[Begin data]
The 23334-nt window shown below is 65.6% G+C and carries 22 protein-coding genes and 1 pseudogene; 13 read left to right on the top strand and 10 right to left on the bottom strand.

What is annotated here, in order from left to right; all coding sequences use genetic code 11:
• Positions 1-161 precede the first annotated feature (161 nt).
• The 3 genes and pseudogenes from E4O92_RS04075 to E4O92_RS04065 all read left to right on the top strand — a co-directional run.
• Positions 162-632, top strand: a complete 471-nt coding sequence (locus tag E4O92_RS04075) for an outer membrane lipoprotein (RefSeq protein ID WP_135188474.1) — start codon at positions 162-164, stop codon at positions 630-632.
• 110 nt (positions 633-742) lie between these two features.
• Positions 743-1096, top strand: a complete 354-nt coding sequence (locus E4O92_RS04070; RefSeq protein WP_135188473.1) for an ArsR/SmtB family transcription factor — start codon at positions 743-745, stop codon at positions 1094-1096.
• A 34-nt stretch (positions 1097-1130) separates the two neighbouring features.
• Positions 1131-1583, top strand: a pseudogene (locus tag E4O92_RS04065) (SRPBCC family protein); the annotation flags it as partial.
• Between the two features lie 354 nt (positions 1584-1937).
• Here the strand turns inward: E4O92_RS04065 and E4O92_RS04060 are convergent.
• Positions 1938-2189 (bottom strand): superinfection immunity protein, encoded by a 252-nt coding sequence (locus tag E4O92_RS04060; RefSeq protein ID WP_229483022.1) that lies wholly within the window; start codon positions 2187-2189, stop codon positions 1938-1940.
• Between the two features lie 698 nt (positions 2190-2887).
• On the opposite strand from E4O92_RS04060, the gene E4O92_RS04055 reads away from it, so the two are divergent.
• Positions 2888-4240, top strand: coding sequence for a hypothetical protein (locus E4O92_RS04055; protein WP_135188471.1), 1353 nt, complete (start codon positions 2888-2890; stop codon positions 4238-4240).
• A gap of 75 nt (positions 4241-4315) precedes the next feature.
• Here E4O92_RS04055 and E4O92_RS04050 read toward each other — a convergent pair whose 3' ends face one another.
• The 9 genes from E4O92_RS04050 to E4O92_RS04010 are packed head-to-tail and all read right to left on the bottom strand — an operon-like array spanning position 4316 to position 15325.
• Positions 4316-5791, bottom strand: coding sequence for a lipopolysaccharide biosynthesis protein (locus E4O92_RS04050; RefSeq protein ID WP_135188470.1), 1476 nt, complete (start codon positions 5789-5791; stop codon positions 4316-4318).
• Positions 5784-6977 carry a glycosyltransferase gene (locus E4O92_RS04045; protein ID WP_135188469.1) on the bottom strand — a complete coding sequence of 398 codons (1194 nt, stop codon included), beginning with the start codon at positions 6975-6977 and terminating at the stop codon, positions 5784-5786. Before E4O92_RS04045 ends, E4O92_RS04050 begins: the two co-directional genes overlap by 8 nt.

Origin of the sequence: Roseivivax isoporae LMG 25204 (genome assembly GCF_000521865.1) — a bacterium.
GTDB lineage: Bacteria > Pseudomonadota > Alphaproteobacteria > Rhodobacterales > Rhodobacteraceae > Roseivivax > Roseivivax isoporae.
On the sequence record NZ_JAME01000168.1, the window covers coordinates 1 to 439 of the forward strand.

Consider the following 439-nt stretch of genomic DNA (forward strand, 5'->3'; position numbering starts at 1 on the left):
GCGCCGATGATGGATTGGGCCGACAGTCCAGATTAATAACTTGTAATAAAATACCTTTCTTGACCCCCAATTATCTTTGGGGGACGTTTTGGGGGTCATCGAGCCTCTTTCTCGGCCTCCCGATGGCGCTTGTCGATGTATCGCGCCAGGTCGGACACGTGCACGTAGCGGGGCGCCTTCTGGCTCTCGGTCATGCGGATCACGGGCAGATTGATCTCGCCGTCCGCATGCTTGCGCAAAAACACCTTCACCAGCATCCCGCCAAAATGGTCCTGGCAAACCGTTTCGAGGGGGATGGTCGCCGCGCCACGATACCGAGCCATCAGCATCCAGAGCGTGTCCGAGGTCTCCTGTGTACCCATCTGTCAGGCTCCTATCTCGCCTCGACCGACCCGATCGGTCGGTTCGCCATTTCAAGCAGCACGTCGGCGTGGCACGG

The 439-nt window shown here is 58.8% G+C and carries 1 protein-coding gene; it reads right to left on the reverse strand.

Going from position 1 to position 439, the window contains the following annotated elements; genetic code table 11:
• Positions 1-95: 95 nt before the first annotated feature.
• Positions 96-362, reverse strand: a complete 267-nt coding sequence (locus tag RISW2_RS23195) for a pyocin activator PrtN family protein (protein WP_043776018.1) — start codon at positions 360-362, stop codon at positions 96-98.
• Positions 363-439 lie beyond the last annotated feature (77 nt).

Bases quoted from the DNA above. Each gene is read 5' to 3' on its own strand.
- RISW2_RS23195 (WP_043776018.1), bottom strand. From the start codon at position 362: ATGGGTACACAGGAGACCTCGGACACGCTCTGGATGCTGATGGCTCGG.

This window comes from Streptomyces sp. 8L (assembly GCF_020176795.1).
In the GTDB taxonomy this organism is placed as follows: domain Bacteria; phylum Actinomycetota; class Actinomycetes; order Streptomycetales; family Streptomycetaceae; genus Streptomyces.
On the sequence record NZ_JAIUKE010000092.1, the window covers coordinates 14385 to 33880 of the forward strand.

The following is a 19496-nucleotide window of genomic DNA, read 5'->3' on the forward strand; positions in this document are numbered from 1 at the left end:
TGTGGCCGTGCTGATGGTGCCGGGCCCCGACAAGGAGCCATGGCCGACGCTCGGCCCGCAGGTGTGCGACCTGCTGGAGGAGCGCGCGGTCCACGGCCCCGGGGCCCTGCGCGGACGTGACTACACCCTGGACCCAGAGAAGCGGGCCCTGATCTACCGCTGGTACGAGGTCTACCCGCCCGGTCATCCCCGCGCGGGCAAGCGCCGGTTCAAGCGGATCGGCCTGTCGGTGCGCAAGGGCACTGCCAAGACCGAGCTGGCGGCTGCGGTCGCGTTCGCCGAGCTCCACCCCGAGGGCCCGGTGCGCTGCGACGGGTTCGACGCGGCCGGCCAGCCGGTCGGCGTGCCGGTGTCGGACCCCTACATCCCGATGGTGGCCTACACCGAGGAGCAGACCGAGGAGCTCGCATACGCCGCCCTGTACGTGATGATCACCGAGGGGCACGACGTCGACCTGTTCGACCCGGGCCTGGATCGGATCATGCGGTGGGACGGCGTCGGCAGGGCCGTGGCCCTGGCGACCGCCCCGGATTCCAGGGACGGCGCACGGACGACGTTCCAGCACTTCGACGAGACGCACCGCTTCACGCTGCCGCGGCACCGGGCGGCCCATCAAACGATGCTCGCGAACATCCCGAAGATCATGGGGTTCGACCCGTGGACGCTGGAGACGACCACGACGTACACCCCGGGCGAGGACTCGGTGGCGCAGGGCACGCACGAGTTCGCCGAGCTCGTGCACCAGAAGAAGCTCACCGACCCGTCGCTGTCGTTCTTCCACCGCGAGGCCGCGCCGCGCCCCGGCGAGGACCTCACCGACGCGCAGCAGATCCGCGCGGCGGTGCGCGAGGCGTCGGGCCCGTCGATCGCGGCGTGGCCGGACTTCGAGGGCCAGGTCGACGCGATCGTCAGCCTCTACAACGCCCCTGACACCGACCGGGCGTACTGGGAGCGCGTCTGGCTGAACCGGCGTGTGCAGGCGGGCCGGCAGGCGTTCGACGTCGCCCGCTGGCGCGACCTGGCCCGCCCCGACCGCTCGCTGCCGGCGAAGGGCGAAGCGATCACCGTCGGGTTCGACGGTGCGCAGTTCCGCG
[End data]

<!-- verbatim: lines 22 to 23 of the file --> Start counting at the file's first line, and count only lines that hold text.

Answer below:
GTDB lineage: Bacteria > Pseudomonadota > Alphaproteobacteria > Rhodobacterales > Rhodobacteraceae > Roseivivax > Roseivivax isoporae.
On the sequence record NZ_JAME01000168.1, the window covers coordinates 1 to 439 of the forward strand.